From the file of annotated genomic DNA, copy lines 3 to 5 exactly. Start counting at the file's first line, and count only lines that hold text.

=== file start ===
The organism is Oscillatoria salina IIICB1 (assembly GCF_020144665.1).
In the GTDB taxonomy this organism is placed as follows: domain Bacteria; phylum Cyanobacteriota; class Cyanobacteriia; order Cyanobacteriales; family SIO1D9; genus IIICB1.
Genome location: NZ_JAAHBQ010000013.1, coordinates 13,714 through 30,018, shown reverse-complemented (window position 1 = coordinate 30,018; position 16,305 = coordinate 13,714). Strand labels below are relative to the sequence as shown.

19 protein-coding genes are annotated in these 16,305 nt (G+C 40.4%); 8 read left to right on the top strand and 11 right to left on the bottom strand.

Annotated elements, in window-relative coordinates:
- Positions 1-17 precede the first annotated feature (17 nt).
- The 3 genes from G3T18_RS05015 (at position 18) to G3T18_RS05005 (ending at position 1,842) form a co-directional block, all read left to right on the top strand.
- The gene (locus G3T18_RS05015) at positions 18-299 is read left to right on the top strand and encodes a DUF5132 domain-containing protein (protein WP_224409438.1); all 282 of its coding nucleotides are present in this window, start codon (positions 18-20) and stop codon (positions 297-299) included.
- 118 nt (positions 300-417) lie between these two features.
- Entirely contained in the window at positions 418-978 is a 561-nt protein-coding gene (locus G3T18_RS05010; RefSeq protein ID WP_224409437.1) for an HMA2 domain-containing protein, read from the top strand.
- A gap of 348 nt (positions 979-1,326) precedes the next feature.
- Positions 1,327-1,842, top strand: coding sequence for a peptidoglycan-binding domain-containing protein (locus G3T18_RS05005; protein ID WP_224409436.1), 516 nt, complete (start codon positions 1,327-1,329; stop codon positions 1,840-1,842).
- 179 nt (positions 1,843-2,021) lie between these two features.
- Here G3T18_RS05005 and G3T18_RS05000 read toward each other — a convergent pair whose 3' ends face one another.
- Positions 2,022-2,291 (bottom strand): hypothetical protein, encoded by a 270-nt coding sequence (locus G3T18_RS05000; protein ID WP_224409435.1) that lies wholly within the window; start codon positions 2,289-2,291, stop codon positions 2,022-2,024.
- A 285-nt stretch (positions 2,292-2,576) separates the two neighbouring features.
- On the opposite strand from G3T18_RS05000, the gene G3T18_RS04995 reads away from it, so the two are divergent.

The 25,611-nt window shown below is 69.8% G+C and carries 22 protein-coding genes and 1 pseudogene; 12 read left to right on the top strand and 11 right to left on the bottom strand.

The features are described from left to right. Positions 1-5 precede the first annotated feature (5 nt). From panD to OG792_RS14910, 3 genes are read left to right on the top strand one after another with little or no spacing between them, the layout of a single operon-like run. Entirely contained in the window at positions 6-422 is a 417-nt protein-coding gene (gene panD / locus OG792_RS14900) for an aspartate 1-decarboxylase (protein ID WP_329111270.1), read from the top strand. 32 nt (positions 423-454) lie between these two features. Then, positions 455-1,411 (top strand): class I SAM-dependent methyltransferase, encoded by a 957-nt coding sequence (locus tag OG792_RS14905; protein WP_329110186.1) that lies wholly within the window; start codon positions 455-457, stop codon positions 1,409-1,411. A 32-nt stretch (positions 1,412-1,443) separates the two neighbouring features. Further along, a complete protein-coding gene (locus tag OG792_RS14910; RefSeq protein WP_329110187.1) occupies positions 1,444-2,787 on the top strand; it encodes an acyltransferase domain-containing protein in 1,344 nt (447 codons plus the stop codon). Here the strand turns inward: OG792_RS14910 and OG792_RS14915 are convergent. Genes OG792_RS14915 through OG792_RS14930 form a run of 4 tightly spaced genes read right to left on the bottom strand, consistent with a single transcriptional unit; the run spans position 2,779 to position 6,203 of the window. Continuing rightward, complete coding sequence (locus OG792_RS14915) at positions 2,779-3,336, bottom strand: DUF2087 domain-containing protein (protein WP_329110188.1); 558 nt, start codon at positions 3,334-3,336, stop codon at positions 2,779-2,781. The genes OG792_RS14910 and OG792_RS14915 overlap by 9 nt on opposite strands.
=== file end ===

Genome location: NZ_JAAHBQ010000013.1, coordinates 13,714 through 30,018, shown reverse-complemented (window position 1 = coordinate 30,018; position 16,305 = coordinate 13,714). Strand labels below are relative to the sequence as shown.

19 protein-coding genes are annotated in these 16,305 nt (G+C 40.4%); 8 read left to right on the top strand and 11 right to left on the bottom strand.

Annotated elements, in window-relative coordinates: